QO-100 Station Build Journal

  • Hi everyone,

    I've started to put together a station for the QO-100, and since I don't have a personal blog, or a personal web page, I'll try to document my progress here. Hopefully it's OK with everyone.

    The setup will be based on an Adalm Pluto.

    I have couple useful LNB's at hand, that I will modify for an external 25MHz reference.

    First step, I made a board that serves three functions.

    1) Bias-T injection for the LNB DC

    2) 740 MHz RX filter

    3) Source for the 25MHz LNB reference

    Just as a personal preference, I didn't choose to use GPS locked PLL. Instead, I decided to use a OCXO for the LNB 25 MHz, and another OCXO for the Pluto.

    Picture of my bias-T/OCXO/filter board.

    Frequency response of the 25 MHz LPF, and the resulting waveform.
    (notice that in the oscilloscope FFT, the y-axis is 20dB per division, so most harmonics are about -70dBc)

    Mikko, AB6RF

  • It was the Thanksgiving holiday here in the US, so I had time again to work on this stuff.

    Today I tested my “EBay amplifier”.

    Very low cost, and has a nice and solid machined aluminum housing, but no heatsink.

    So my first step was to find suitable heatsink stock and drill the mounting holes.

    I don’t have metal machining tools, just hand saws and drills etc. so the heatsink machining is not pretty but it works.

    The amp works fine, and puts out good power.

    With 26 volt VDD, I measured 30 W out at -8dBm in.

    The amplifier is not tuned for 2.4 GHz. It’s best at 2.25 GHz, where it has 3.5dB more gain.

    But it’s fine, this is already more than I’ll need, so I'm not going mess the with the matching.

    (The amp also has an internal isolator that is not designed for 2.4 GHz, it would be easy to remove the isolator and get more gain, but there’s no need)

  • Some progress.

    I got two LNBs to modify for an external 25 MHz Reference.

    One of the LNAs uses 1x RT320M, and the other one uses 2x NXP TFF1014.

    Looking at the internal oscillator signals on an oscilloscope, it's clear that what's been said on this board already many times is correct.

    The RTM320M uses a normal CMOS inverter oscillator, and the crystal can be replaced by feeding the external Ref signal into the Xtal input pin.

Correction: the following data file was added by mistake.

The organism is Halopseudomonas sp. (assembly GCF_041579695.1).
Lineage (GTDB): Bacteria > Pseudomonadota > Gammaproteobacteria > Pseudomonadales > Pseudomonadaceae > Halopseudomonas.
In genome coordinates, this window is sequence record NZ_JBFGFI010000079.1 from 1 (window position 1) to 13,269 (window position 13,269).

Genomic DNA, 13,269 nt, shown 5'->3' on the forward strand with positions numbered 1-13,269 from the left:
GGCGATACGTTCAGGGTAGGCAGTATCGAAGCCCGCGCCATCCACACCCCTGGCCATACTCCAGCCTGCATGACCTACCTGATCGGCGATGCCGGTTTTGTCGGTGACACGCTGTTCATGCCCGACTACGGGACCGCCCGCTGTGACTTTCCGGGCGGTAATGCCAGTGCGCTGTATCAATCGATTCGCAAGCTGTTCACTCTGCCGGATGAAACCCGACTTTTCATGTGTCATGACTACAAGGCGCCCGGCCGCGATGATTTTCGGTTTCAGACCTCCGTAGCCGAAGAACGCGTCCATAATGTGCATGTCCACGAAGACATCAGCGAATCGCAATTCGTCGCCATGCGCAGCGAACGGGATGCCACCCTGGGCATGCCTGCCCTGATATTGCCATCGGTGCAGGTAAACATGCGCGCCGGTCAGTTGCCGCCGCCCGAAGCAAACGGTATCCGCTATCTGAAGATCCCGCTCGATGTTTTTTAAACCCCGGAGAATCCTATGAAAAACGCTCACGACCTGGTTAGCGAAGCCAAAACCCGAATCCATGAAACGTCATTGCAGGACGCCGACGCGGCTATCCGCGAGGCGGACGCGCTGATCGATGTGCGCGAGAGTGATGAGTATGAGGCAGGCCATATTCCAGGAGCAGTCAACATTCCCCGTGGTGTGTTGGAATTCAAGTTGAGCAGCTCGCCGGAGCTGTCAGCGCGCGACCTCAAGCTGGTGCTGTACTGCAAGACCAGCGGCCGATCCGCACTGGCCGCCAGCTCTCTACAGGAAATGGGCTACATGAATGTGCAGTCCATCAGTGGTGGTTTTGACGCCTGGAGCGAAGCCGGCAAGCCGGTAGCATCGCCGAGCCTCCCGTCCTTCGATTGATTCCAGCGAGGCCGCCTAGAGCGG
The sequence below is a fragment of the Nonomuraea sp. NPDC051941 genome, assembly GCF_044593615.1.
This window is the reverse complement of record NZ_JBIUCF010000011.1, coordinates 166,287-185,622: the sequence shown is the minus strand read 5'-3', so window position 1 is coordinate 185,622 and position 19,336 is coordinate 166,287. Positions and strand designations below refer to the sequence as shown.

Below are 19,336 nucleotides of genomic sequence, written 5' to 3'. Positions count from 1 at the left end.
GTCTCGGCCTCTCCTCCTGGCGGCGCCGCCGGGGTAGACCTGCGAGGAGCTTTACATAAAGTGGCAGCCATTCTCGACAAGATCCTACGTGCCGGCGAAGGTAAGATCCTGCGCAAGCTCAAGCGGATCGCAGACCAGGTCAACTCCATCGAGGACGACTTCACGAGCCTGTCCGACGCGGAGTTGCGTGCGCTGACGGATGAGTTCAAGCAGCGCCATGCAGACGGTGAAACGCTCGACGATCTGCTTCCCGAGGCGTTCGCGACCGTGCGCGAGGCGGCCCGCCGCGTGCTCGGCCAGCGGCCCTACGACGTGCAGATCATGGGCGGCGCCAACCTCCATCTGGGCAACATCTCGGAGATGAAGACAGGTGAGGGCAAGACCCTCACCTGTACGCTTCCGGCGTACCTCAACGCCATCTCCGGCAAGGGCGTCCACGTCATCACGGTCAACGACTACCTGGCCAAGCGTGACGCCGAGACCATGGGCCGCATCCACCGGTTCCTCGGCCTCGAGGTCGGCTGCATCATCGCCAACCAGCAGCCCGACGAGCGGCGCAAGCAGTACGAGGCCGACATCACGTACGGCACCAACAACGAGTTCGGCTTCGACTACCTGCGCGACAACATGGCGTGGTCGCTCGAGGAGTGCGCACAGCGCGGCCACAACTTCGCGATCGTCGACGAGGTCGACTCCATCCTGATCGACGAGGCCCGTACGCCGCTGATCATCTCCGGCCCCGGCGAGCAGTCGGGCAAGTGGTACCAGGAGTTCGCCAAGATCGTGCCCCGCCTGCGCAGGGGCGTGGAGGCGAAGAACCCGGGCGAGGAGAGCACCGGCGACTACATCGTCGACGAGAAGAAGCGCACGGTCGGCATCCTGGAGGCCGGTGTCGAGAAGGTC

But the TFF1014 is different, and I follow the guidance to feed both Xtal pins with balanced signal.

    (as recommended in the NXP app note)


    I'll use a small balun to make the balanced signal from the 50ohm external Ref.


  • Today I worked on the antenna feed(s).

    I'm going to make two feeds, and when I come to Europe, I'll test which one works better and use that.

    I'll make a normal dual-band POTY, and a helix + LNB.

    Today I started to work on the helix.

    I used 2mm diameter (US 12 AWG) wire for the helix, little bit thinner than some have used, but I'm trying to minimize the shadowing on the 10GHz feed.

    But with that thin wire the helix is pretty wobbly if not supported well.

    So I made a support using Acrylic, or Plexiglas or what ever you want to call it.

    As far as I know, the Acrylic has a low dielectric constant and very low loss tangent.

    Here's a picture of just the parts coming together.

    I will have to fit the LNB (with feed horn) into the helix reflector before I permanently mount and tune the helix.

  • ... You don't need to wait for your trip to the EU, you can see and measure the attenuation on 3cm by the helix on every TV satellite. .... and optimize if necessary.


    Thank you for the comment.

    Yes, that's true, I might do that testing here.

    What is causing me some confusion is the material choice for the helix support.

    Some sources say that Acrylic has very low loss tangent, but other sources do not agree.

    I might make another support using Polypropylene.

    One observation about the helix.

    If I don't have a support structure on "both sides" of the helix, the copper wire wants to spring back to a larger diameter.

    Only way to keep the helix at 42mm diameter is to use this kind of support that holds the wire on both sides of the turns.

  • Yes, I understand.

    In my experiments I used warm rolled copper tube from model making. The tube is softer and stays in the shape as you bend it.

    The support structure will have little effect on 2.4 GHz. On 10.5 GHz, however, depending on the phase position, it will have an extreme effect, since the signal must enter the dielectric and exit it again, experiencing refraction twice. And that on each side.

    You may be able to rotate the support construction so that the lowest attenuation errors occur with the polarization used (H or V).